I’ll be speaking about the Bayeux Tapestry at the University of North Georgia a week from today, along with Kelly DeVries and Theresa Jesperson. On display from 11:00 to 4:00 will be a full-scale painted reproduction of this most important medieval artifact, on the second floor of the dining hall (at 404 Georgia Circle, Dahlonega, GA 30597) – apparently the only place on campus capacious enough to hold the whole thing! The evening program starts at 5:00 p.m., with words from Bonita Jacobs, president of UNG, and Judge Edd Wheeler, who financed the painting in the first place and whose decision it was to move the tapestry from West Georgia to UNG. Also present will be people from the Northeast Georgia History Center in historical costume.
I was pleased to discover today via Facebook an animated Bayeux Tapestry done by some students at Goldsmiths College. On account of my recent research I have come to realize that it’s unlikely that the Tapestry originally depicted Harold shot with an arrow in the eye, contrary to what I said last fall. Examination of the fabric reveals that the soldier (who might not even be Harold) was probably originally holding a spear pointing outwards, which at some point was changed to an arrow pointing inwards – the idea being that traitors were likely to meet such a fate. See a blog post by Mercedes Rochelle for more.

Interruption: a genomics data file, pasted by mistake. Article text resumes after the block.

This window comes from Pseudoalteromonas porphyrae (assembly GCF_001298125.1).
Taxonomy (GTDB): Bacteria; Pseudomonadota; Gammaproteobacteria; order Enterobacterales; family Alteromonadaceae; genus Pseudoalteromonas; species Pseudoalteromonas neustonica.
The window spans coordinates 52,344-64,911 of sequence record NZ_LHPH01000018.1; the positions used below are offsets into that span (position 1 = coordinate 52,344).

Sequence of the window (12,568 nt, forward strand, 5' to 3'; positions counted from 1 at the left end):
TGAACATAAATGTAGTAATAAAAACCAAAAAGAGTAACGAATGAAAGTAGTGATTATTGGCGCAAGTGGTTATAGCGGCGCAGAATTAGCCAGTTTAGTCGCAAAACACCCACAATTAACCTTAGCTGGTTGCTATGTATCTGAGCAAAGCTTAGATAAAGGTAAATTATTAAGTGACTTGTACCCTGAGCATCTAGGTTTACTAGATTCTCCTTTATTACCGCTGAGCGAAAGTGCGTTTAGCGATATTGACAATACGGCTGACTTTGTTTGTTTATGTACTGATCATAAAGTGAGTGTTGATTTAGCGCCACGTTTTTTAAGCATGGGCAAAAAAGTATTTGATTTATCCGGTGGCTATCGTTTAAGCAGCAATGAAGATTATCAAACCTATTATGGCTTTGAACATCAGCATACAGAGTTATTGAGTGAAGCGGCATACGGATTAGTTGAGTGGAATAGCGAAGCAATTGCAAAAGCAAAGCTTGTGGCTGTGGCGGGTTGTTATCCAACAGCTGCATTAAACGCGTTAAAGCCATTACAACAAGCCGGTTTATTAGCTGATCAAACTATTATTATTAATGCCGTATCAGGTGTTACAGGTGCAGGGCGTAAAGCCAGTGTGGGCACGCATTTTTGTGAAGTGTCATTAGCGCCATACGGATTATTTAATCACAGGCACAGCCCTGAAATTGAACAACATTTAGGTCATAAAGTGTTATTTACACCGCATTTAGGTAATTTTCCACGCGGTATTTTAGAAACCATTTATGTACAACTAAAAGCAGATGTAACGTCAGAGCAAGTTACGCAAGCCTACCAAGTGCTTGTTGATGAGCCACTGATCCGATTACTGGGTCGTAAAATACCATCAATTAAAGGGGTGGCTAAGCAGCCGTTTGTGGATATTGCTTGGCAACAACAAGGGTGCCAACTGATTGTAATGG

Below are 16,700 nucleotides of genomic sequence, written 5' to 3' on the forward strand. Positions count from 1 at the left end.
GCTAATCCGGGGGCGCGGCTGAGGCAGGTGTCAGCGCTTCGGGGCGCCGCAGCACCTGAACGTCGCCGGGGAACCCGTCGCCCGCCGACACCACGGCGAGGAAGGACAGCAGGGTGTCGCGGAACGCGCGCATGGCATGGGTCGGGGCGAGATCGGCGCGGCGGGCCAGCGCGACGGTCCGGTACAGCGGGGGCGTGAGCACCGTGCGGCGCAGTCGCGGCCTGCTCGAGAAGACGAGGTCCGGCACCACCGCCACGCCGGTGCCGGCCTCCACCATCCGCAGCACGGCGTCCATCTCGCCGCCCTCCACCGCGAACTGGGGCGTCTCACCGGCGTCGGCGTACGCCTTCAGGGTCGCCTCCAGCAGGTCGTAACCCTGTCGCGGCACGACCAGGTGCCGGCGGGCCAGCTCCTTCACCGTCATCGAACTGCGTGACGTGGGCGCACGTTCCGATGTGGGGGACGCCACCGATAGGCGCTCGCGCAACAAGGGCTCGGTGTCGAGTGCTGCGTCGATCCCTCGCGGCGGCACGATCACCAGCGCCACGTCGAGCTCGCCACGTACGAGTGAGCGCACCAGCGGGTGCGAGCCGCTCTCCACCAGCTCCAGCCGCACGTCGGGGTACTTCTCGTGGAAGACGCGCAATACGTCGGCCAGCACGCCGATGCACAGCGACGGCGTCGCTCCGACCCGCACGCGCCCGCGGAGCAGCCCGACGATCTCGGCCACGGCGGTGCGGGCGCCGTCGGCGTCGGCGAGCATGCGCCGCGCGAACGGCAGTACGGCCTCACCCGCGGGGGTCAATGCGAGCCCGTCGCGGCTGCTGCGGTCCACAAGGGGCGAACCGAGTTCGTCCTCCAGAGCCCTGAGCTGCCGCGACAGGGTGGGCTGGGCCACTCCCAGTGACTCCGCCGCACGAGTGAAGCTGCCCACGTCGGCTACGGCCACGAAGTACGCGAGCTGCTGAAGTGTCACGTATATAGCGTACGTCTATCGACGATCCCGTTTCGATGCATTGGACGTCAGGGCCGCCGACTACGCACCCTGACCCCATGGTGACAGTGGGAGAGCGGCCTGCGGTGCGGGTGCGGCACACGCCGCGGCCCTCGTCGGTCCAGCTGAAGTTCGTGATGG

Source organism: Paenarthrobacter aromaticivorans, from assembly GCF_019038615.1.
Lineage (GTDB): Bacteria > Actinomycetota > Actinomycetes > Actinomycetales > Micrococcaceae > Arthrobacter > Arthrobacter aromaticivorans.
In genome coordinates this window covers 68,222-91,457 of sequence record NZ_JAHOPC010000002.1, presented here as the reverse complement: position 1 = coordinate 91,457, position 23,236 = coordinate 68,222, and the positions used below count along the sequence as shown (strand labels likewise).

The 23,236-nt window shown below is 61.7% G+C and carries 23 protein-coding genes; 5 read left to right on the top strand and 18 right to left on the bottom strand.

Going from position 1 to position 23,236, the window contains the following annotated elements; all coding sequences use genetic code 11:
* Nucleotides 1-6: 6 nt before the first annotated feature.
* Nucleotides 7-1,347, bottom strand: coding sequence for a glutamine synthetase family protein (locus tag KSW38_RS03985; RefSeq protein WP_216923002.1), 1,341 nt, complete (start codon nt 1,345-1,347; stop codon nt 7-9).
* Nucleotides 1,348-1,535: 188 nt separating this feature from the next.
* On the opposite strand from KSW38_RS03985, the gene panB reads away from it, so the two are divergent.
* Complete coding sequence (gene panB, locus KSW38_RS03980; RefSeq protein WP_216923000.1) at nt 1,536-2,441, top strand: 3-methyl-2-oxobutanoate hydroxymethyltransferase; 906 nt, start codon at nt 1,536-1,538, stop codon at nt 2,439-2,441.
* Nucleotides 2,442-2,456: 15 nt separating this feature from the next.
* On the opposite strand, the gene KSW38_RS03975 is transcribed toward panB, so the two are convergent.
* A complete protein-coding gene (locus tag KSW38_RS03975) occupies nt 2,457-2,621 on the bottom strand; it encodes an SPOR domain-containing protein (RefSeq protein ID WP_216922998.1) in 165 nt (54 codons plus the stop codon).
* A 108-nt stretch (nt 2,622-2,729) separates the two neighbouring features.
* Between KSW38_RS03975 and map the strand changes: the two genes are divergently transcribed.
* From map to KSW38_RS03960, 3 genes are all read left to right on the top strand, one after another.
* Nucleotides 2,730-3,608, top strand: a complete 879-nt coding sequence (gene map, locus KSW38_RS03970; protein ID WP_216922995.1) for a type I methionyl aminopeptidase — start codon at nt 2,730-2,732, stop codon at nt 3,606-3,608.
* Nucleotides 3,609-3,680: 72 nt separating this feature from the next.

Something else from my reading: the frontispiece to Sir Frank Stenton’s “Comprehensive Survey” of the Bayeux Tapestry, published in 1957. I thought this was clever and edifying.